- How can they be so precise about the amount of salt in a kiev that seem to vary in size?
- If the * is a power, what does it equal?
- What percentage extra did I get?
- How many chickens were harmed to make this bag?
A game or two (Two. It’s definitely two.)
Thanks for listening. If you’d like to be on an episode, let us know.
As a member of the TES maths panel, I review resources periodically. Here are the highlights from this batch, all of which I awarded 5 stars to: (for reference, I look through about 50 resources so you can tell these ones are good!)
Dividing by Decimals by amurra8827
This is a very good resource. It has a lot of questions to do with decimal division and explores it in a sensible, understandable way.
Year 7 Place Value by mathshub
An exceptionally well planned power point with a clear level of deep understanding and thinking involved.
C1 and C2 revision cards by mrsmorgan1*
Absolutely excellent for revision. I can’t really believe I haven’t seen something like this before!
*I had credited this resource to someone else but they appear to have simply taken Jo’s resource and uploaded it as their own. I’ve removed my review for them and reported the resource.
They also inspired me to write and upload two new resources of my own:
And here are the ones I rated as 4 stars:
4 Times Table Mastery Check
A formula for Cubic Equations
Angles Rules in Regular Polygons (Exterior, Interior, Central, parallel lines)
AQA Further Maths – Unit 2 Algebra II – Rearranging Formulae.
Confidence Intervals demonstration on Excel
Exploring the equations of circles
Maths Grid Game
OCR Maths: Foundation GCSE – Check In Test 8.04 Properties of polygons
Order of Operations
It’s tradition for sixth form students and tutors to wear fancy dress on the last day of the winter term. Strangely, there isn’t much of a range of maths related fancy dress which means I have to make one. In the past, I’ve been a ruler and pair of compasses so, continuing the theme, this year I’m going to be a protractor.
Yes, that’s a custom made t-shirt:
The idea was mine and the design and printing was by Extra Mile Printing.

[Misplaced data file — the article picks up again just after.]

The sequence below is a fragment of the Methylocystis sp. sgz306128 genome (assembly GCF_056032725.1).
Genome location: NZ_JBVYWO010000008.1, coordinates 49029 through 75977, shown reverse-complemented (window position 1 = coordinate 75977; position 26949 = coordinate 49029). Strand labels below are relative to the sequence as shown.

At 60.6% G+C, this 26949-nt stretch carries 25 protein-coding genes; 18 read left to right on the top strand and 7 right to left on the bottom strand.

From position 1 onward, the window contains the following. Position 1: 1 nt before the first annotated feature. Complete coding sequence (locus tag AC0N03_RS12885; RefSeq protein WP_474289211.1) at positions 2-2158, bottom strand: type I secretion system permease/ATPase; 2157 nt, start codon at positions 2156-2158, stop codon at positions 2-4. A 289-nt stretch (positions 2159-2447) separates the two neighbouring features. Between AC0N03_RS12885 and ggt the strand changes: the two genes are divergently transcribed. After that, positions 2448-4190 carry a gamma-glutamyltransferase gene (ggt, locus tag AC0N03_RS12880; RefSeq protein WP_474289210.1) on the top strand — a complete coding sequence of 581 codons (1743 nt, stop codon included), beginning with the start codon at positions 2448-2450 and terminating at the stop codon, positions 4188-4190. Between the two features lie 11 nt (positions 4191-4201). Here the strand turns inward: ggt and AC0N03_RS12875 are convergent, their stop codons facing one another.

And the back….
As it happens, my daughter had to design and make a Christmas hat for her last day so I helped with the star:
Hope you like the costume and have a great Christmas break.
Every so often, as part of the maths panel with the TES, I review a batch of resources. Here are my top ones this time.
***** 5 Star resources *****
Between the lines (UndergroundMathematics)
A challenging puzzle that will really push your KS5 and top end KS4 to think hard about their understanding of straight line graphs. Well structured with hints and prompts throughout.
GCSE Maths 10 minute assessments (manisha2011)
This is pretty self explanatory really. I liked the simplicity of this resource and the range of topics covered.
**** 4 Star resources ****
Commenting on Election Data – Core Maths (ecrae)
This is a resource aimed at the Core Maths (level 3) qualification but there’s nothing stopping you slipping it into the gcse course.. It’s a good resource as it makes students interrogate the data given and draw valid conclusions. I like the way it could be used to make students think hard about newspaper headlines.
GCSE Revision/End of term maths pub quiz (chris_cooper_25)
There are a lot of maths rounds covering a spread of topics. These are interspersed with some non maths rounds as well. It would probably have 5 stars except that you’ll need to update the general knowledge round and work out your own music round (or just abandon those ones).
Edexcel S1 Revision clock (Japleen Kaur)
Based on the recent wave of revision clock resources, this is set up for the edexcel S1 course. It’s a great idea and because A level questions are longer, it adapts the format to allow longer questions extra time by having two or more sections of the clock.
I hope you’ll check these out and maybe give them your own reviews too.